No significant differences were observed for age, height, weight, percent body fat, fat free mass, and initial thigh circumference between groups (Table 1). Due to failure to meet the ≥10% decline in peak isometric torque following ECC, study completion rates were 70% (14/20), 80% (16/20), and 85% (17/20) for CHO, PRO, and PRO + AO groups, respectively. There were no significant differences between the groups at the start of ECC testing.
Dietary record and taste analysis
There was no significant difference (p > 0.05) in macronutrient dietary consumption (kilocalories, protein, fat, carbohydrate) for all three treatment groups for the day prior and day of the initial testing, as assessed using 2 day food logs (Table 2). There were no differences in vitamin A, vitamin C, potassium, sodium, calcium, and iron intake between groups (Table 2). A significant difference was observed in cholesterol intake for the day prior to initial testing where CHO group had greater intake than PRO and PRO + AO (p = 0.03) (Table 2).
Regarding taste of the supplements, CHO had a significantly greater average score for taste on the Hedonic scale than the PRO supplement (p < 0.001), however, there was no difference in taste score between PRO + AO and CHO (p = 0.079) or PRO + AO and PRO (p = 0.111).
At baseline, there was no significant differences in both isometric (p = 0.529) and isokinetic (p = 0.575) muscle function between all three treatment groups (Table 3). During the ECC, total eccentric work (CHO: 13,639 ± 1036 ft·lbs, PRO: 12,458 ± 622 ft·lbs, PRO + AO: 13,518 ± 431 ft·lbs) and peak eccentric torque (CHO: 196 ± 13 ft·lbs, PRO: 178 ± 8 ft·lbs, PRO + AO: 206 ± 8 ft·lbs) during the eccentric exercise were not significantly different between groups.
Peak isometric torque, expectedly, was significantly reduced (p < 0.001) following the ECC (Fig. 2a). However, there was no main effect of group (p = 0.324) nor an interaction of group over time (p = 0.882) for PIMT. When expressed as percent of baseline (Fig. 2b) there was again an effect of time (~25% decrease, p < 0.001), but no significant group effect (p = 0.127) or group over time interaction effect (p = 0.529) for PIMT.
Peak isokinetic torque, also exhibited a significant drop in torque over time (Fig. 3a) (p < 0.000), with a significant interaction effect for PIKT for group over time (p = 0.047, Fig. 3a), where the PRO and PRO + AO groups had greater forces than the CHO group. When post hoc tests were conducted, a significant difference was observed between CHO group and PRO and PRO + AO groups at the 24 h time point (p = 0.026, Fig. 3a), though, the main effect for group was not significant (p = 0.208). When expressed as percent of baseline (Fig. 3b), the effect of time was again significant (~25% decline, p < 0.001), and there was a significant main effect for group (p = 0.0435) but no interaction effect of group over time (p = 0.106) for PIKT (Fig. 3b). Post hoc testing of group effects revealed that both PRO (11% difference) and PRO + AO (17% difference) groups had significantly higher, on average, peak isokinetic torques than the CHO control group.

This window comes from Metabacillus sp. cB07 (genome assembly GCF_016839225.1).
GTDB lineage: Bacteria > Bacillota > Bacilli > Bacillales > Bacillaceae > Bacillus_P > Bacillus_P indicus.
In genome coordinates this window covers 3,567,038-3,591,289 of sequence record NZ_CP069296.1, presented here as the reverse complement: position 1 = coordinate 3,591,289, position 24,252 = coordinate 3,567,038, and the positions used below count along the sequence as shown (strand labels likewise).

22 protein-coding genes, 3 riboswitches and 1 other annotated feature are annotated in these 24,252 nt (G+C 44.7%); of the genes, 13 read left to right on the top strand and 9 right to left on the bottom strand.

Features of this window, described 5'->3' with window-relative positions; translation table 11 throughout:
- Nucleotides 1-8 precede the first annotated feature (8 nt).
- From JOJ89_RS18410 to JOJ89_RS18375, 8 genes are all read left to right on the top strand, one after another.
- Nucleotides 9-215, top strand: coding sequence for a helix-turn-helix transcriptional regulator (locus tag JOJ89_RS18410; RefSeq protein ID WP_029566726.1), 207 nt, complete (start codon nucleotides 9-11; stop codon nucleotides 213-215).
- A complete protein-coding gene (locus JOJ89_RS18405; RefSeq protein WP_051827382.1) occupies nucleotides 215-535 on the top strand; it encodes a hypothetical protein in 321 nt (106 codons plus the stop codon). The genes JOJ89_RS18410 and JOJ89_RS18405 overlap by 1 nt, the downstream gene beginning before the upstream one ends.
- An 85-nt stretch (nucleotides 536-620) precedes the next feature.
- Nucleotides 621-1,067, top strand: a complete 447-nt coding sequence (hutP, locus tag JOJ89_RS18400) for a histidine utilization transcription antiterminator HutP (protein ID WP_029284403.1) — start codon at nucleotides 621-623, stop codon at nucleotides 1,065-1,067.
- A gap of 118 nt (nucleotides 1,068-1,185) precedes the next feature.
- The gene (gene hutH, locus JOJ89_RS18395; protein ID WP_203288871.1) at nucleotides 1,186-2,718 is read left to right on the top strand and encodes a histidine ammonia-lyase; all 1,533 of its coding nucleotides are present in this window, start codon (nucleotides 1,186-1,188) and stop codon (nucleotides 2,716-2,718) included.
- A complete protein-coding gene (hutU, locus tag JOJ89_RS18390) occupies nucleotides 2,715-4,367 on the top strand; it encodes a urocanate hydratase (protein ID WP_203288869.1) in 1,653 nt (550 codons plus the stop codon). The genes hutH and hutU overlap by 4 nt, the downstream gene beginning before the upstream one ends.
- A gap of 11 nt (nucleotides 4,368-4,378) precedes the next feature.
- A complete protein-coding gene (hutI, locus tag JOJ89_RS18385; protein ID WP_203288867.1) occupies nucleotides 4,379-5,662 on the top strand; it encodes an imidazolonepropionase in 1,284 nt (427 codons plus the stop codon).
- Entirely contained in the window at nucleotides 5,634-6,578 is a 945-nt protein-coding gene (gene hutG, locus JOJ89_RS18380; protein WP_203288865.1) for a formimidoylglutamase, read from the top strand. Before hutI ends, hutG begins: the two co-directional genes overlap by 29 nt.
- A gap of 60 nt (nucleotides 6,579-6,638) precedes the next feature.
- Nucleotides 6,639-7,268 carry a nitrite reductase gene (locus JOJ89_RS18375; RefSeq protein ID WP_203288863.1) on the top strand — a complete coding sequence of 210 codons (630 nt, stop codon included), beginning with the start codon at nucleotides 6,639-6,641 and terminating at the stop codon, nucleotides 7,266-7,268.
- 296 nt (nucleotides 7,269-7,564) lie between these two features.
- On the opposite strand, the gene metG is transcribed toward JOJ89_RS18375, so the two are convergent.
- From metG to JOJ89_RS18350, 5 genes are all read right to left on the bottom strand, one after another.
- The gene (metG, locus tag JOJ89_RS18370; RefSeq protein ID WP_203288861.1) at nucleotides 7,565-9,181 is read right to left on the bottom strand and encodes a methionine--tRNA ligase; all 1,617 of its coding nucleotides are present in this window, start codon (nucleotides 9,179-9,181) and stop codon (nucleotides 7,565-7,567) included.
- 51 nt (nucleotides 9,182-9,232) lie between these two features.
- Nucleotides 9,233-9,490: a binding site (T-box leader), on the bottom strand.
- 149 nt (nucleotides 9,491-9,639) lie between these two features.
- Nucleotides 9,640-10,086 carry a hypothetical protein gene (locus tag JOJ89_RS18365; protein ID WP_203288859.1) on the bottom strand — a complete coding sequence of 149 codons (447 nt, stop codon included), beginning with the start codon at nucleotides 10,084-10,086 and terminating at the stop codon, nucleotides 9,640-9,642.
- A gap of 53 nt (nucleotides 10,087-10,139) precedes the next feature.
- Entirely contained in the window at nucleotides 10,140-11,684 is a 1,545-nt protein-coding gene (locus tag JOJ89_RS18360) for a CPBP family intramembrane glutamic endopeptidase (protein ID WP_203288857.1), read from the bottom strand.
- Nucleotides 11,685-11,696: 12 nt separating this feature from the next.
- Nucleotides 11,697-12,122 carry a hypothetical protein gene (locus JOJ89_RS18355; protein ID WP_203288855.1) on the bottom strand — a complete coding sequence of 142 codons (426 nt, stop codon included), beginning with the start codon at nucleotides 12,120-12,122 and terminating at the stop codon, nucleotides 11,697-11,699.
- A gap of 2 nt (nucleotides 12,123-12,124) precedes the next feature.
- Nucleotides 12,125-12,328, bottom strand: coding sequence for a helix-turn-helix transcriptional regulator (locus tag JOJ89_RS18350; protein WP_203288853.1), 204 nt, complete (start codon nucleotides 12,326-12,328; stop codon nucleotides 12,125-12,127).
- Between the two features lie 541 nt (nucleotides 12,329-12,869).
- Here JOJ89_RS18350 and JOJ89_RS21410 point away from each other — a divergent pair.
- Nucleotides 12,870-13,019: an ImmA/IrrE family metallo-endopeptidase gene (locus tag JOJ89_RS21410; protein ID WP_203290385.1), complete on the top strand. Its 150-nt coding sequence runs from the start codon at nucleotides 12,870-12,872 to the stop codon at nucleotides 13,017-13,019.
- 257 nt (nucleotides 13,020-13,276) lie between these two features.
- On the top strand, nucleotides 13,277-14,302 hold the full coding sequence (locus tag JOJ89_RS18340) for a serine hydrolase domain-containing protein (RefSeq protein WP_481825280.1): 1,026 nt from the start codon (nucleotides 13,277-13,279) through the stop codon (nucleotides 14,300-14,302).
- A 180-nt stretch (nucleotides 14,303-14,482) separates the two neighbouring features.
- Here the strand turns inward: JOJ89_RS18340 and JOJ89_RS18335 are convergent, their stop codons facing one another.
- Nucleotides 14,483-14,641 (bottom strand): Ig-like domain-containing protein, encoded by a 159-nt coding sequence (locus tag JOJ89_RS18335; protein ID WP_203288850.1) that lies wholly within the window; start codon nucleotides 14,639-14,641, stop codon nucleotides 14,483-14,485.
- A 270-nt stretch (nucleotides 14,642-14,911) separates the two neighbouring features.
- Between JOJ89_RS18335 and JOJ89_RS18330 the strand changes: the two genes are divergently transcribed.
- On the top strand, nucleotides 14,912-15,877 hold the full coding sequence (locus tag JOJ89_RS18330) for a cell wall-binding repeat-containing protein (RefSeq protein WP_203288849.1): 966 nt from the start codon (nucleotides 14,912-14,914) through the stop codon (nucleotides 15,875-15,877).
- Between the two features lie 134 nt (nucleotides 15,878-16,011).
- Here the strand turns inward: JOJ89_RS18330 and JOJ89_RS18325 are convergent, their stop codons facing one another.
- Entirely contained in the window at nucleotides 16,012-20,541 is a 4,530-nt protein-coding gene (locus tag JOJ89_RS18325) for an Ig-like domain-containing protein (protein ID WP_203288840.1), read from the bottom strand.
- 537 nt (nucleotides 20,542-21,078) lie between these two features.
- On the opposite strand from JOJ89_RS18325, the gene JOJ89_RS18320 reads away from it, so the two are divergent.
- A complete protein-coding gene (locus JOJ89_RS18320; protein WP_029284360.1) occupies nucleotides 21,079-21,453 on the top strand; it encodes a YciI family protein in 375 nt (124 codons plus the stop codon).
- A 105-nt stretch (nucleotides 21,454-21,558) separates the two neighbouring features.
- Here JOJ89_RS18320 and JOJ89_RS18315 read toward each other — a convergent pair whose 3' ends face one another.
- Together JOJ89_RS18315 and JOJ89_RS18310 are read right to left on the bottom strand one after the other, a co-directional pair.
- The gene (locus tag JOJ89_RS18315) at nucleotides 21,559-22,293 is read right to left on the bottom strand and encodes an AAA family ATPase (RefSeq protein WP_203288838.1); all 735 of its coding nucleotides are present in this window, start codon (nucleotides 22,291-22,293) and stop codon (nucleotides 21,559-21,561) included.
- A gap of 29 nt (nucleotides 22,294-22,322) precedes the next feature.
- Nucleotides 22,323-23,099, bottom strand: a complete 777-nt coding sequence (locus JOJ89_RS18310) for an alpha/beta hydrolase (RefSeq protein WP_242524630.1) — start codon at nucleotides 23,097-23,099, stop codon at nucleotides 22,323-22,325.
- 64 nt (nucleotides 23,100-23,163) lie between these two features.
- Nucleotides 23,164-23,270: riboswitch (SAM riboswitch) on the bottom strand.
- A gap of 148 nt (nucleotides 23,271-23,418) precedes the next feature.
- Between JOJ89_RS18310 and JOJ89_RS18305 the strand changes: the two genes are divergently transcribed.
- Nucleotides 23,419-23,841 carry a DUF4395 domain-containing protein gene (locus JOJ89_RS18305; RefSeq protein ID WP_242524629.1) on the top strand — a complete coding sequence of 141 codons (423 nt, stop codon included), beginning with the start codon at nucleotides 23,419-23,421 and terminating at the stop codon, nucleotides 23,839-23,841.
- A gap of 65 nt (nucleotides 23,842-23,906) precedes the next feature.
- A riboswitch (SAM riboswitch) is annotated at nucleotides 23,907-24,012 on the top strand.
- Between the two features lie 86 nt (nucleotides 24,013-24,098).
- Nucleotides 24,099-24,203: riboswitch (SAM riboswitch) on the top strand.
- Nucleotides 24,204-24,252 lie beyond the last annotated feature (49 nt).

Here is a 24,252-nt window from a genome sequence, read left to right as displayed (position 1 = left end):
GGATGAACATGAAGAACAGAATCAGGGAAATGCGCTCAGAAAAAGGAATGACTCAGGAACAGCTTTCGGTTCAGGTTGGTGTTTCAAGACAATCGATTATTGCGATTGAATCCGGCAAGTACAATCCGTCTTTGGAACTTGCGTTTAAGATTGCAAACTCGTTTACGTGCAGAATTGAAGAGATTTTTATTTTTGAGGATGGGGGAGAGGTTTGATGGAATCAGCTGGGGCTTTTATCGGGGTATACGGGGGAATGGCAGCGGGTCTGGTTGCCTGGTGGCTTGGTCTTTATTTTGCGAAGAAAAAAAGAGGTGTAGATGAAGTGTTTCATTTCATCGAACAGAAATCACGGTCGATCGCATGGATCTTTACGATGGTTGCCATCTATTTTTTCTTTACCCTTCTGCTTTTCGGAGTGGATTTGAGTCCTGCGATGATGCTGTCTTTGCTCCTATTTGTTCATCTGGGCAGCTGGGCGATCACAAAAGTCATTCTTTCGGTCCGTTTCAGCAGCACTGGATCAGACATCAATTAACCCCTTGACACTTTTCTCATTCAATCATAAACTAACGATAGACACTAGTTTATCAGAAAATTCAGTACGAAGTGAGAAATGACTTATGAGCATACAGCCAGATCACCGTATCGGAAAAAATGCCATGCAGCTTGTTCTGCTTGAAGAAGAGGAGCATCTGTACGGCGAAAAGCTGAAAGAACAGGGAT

Muscle soreness and thigh circumference
All groups experienced a significant increase in unweighted and weighted muscle soreness following the ECC (Fig. 4a–b, p < 0.001). For unweighted VAS, there was a significant interaction of group and time (p = 0.033), where the PRO + AO group had the lowest soreness over time. Post hoc testing showed PRO + AO was lower than PRO at 0, 1, 2, and 6 h post ECC (p = 0.02, 0.001, 0.009, and 0.04), and tended to be lower than CHO alone at 0, 1, and 2 (p = 0.07, 0.05, and 0.07). However, there was no significant main effect of group (p = 0.178). For the weighted VAS, there was a trend for an interaction effect of group over time (p = 0.056) and a significant group effect (p = 0.036, Fig. 4b), with PRO + AO reporting the lowest soreness compared to PRO and CHO. Finally, there was a significant increase in thigh circumference over time (p = 0.001, Fig. 4c), but no significant group (p = 0.265) or group by time interaction effects (p = 0.293).
The purpose of this study was to determine if a combined protein and antioxidant supplement (PRO + AO) was more effective than either protein (PRO) or carbohydrate control (CHO) alone in restoring muscle soreness and muscle function following fatiguing eccentric contractions (ECC) during the acute 24 h phase. The primary findings of this study demonstrate that during the acute 24 h period following fatiguing ECC exercise: 1) muscle function is significantly reduced and muscle soreness and thigh circumference are increased; 2) both groups that supplemented with PRO tended to have better isometric muscle function, and significantly greater isokinetic muscle function over CHO control; and 3) combined protein and antioxidant supplementation (PRO + AO) tended to have better absolute isokinetic torque and significantly less perceived soreness over time when compared to protein alone (PRO) or a carbohydrate (CHO) control. Collectively, the current findings support protein supplementation to enhance recovery of muscle function and the addition of antioxidants to act synergistically to reduce perceived muscle soreness, in the hours immediately following ECC exercise. Thus, the combination of protein and antioxidants may be an important consideration in developing and implementing strategies to aid in muscle recovery during the acute (0-24 h) time period following a bout of exhaustive eccentric exercise.